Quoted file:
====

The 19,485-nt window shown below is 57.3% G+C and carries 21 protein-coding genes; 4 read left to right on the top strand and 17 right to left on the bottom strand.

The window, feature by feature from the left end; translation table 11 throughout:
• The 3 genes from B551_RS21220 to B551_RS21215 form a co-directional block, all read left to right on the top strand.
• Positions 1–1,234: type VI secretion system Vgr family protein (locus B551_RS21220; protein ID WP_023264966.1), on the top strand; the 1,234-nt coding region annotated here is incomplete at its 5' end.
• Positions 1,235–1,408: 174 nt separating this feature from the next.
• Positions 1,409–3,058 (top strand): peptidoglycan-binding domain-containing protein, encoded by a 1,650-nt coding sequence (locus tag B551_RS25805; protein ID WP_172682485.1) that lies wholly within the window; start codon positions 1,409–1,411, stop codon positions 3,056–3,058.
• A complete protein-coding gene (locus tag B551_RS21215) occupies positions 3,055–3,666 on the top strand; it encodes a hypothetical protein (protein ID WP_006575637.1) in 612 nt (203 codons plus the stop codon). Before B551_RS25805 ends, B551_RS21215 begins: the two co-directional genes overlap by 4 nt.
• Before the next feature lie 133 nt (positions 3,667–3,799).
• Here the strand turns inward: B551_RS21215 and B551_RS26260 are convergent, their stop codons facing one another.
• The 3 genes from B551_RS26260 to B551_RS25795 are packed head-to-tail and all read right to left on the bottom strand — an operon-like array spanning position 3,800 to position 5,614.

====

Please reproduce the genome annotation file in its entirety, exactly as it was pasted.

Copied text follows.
The 19,485-nt window shown below is 57.3% G+C and carries 21 protein-coding genes; 4 read left to right on the top strand and 17 right to left on the bottom strand.

The window, feature by feature from the left end; translation table 11 throughout:
• The 3 genes from B551_RS21220 to B551_RS21215 form a co-directional block, all read left to right on the top strand.
• Positions 1–1,234: type VI secretion system Vgr family protein (locus B551_RS21220; protein ID WP_023264966.1), on the top strand; the 1,234-nt coding region annotated here is incomplete at its 5' end.
• Positions 1,235–1,408: 174 nt separating this feature from the next.
• Positions 1,409–3,058 (top strand): peptidoglycan-binding domain-containing protein, encoded by a 1,650-nt coding sequence (locus tag B551_RS25805; protein ID WP_172682485.1) that lies wholly within the window; start codon positions 1,409–1,411, stop codon positions 3,056–3,058.
• A complete protein-coding gene (locus tag B551_RS21215) occupies positions 3,055–3,666 on the top strand; it encodes a hypothetical protein (protein ID WP_006575637.1) in 612 nt (203 codons plus the stop codon). Before B551_RS25805 ends, B551_RS21215 begins: the two co-directional genes overlap by 4 nt.
• Before the next feature lie 133 nt (positions 3,667–3,799).
• Here the strand turns inward: B551_RS21215 and B551_RS26260 are convergent, their stop codons facing one another.
• The 3 genes from B551_RS26260 to B551_RS25795 are packed head-to-tail and all read right to left on the bottom strand — an operon-like array spanning position 3,800 to position 5,614.